If You Build It…

My complicated relationship with Ikea

Image: fatinraihanna

I love Ikea. But I don’t even like to build my own breakfast. I figured if some higher power wanted me to build furniture, he/she would have made me a carpenter or allowed girls to take shop class in the Canon-McMillan School District in the ‘70s. As a child, Tinker Toys, Lincoln Logs and Erector Sets were just confusing. And putting together furniture is neither time nor cost effective.

When I moved to West Sacramento last year, I discovered that my local bus route ended at Ikea. I hadn’t been to Ikea in years, but this new proximity made me curious to renew my acquaintance. I received the catalog, but I usually glanced through it and relegated it to bathroom browsing, adding it to that pile of unwanted magazines next to the toilet.

Before my first visit, I reviewed the latest catalog, and made a list of the exotic Swedish furnishings that I wanted to bring into my little apartment. Soon my list totaled over $300. Once there, after fortifying myself with some Swedish meatballs, I started looking for the things on my list. Did I really want a $40 mirror to hang over my bathroom or bedroom door? And how was I going to get 50 pounds of wood-like furniture-to-be slabs out of the Zipcar that I had rented for the occasion? No wooden Ikea furniture for me. If I couldn’t lift it onto a pallet, I wouldn’t be able to lift it out of the car. Even though I really craved the butcher block stand for my new microwave, and a $50 television stand, I had to leave them behind. I wasn’t about to pay a $59 delivery fee to have an unassembled stand transported three miles.

I narrowed my purchases to metal. Unlike my musical preference, this metal wasn’t heavy. I got a $30 aqua blue rolling cart to use as a nightstand. I got a metal valet to display my clothes for the next workday. I bought a pink metal desk lamp for my new nightstand. I bought three garbage cans — a pink wire one to put next to my $5 desk, a large plastic one for my kitchen and a black metal one with a foot pedal for my bathroom. But even putting together the cart and valet proved to be a challenge. I can’t follow directions, especially when they are drawings that make no sense. I reversed the rods on the valet and had to take it apart.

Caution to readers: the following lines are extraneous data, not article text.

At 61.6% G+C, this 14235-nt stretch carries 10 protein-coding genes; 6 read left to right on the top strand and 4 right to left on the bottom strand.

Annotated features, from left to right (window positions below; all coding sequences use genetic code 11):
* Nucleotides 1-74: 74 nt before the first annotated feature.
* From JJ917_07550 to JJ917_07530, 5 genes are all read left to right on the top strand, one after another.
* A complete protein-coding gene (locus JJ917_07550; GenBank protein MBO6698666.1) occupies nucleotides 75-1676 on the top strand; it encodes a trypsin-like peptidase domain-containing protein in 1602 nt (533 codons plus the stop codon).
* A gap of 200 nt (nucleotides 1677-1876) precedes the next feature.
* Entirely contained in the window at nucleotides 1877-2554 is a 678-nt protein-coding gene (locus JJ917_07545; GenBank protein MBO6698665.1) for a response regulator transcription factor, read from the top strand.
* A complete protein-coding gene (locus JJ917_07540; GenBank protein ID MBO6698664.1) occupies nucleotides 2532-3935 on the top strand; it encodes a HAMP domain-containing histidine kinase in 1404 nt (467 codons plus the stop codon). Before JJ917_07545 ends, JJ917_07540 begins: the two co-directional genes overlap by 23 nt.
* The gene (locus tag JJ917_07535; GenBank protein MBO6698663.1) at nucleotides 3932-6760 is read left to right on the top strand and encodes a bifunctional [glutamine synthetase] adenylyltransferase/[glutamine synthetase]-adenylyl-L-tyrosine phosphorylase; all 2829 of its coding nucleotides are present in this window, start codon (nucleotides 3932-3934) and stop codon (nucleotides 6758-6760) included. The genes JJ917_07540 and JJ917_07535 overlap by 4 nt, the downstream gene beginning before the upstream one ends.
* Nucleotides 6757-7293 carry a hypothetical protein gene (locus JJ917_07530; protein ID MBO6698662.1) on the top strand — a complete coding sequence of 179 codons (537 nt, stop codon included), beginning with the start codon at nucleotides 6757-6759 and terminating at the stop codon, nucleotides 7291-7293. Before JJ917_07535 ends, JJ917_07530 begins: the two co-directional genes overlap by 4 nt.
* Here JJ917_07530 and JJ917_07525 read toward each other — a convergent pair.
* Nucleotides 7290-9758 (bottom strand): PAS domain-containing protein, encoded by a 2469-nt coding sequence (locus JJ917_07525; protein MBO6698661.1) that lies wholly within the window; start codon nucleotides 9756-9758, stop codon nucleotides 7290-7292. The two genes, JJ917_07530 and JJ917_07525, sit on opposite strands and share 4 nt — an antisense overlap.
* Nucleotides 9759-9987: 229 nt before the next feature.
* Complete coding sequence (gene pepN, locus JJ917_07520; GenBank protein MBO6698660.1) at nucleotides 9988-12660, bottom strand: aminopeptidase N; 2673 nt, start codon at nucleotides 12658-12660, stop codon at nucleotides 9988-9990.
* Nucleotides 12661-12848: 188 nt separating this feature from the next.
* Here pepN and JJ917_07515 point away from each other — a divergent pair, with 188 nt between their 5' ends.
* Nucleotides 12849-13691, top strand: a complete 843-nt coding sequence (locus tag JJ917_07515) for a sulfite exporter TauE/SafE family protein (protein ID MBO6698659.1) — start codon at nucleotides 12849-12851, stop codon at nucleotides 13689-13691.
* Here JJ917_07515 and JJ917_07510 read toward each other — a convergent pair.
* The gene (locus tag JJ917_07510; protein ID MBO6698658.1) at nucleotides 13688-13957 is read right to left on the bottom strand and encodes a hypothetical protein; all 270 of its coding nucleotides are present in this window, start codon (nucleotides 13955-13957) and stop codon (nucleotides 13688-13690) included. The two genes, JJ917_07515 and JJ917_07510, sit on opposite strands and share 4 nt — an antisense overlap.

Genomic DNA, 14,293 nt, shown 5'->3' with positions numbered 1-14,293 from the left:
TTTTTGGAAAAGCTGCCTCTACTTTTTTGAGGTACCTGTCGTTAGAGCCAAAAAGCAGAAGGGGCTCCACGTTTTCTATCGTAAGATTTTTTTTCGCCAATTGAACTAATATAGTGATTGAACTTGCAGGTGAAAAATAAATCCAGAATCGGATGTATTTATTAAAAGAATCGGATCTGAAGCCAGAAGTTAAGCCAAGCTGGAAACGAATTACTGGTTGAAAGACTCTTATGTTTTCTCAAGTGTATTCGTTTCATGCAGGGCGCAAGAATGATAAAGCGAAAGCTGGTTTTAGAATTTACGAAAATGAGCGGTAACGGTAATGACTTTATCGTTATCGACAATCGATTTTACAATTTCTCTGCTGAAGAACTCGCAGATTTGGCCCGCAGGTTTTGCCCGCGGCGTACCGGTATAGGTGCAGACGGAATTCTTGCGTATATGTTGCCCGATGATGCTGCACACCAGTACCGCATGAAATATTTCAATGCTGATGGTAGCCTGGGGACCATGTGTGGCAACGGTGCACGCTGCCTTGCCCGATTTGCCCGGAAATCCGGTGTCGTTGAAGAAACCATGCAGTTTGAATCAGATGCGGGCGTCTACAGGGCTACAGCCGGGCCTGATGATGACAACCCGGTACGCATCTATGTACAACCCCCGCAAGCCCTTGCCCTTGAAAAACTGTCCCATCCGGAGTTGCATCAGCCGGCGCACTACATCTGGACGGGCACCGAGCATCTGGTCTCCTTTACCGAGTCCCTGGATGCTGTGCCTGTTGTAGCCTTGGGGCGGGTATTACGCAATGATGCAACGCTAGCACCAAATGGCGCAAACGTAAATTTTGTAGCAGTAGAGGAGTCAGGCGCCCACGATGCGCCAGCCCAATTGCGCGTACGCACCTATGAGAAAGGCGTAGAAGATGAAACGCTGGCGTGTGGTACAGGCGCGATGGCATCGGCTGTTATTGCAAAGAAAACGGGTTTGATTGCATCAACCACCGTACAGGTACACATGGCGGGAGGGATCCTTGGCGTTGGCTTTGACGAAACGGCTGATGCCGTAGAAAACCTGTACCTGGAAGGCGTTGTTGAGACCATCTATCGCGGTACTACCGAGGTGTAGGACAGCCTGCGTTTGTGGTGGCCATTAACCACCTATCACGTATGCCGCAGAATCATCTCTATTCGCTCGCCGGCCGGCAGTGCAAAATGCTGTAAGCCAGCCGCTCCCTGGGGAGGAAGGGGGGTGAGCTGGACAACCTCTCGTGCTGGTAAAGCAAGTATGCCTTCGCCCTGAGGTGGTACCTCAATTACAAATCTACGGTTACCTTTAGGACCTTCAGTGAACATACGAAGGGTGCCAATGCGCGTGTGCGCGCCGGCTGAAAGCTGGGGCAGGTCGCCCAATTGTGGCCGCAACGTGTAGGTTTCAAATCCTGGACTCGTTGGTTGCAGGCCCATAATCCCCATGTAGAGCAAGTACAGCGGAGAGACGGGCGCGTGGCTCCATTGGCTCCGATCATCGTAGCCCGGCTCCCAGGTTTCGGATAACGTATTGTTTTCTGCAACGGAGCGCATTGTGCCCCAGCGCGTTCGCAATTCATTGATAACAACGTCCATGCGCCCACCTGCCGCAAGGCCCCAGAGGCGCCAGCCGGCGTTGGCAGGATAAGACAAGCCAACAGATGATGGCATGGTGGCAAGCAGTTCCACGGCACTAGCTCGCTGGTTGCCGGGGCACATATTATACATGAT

But I do have some Ikea furniture. A co-worker gave me a used chair that after a year is on its last curvy legs. I bought two Ikea dressers from a friend of mine. The front of the bottom drawer of one of them fell off after a few months. The rest of my furniture is a lot cheaper than a $40 Ikea mirror. I found a nice study wooden stand for my printer at Goodwill for $5 and another co-worker gave me a wooden bookcase that became the home for my microwave.

But I still love Ikea. My apartment is filled with Ikea minutiae that I never knew I needed. My new Ikea doormat greets me each day when I come home. Another Ikea lamp sits next to my computer. My television may still sit on a plastic tote, but my dirty laundry sits in a pink canvas Ikea bag. Who can resist a square clock that gives the time and temperature? Or a $2 throw and a $1 picture frame?

The only thing that resembles real furniture in my apartment is a folding bookcase from The Container Store (I used a $20 off coupon) and a kitchen table that I bought from a friend. Maybe when I move to my dream active senior community in a few years, I’ll commit to a La-Z-Boy, a real sofabed instead of a dusty futon, a comfortable queen-sized mattress with a bed frame and a television stand made of sturdy real wood.

Or maybe not. I think that it’s the impermanence of Ikea that lures me back. When I moved into my first apartment in 1984, I bought all new stuff from a fancy furniture store. But when I moved from Pennsylvania to California a few years later, I had to leave it all behind. And to be honest, home furnishings don’t really interest me. Even though I have about ten oversized interior design books, I don’t feel the need to emulate their pages. I don’t entertain at home, so it doesn’t bother me that there isn’t a place for guests to sit. I’m probably never going to own a house again or live in any residence for longer than five years, so it doesn’t make sense for me to spend thousands of dollars on furniture. So I will continue to go to Ikea, treating myself to dumb stuff I don’t really need and don’t have to put together. And meatballs, of course.

Support The Billfold

The Billfold continues to exist thanks to support from our readers. Help us continue to do our work by making a monthly pledge on Patreon or a one-time-only contribution through PayPal.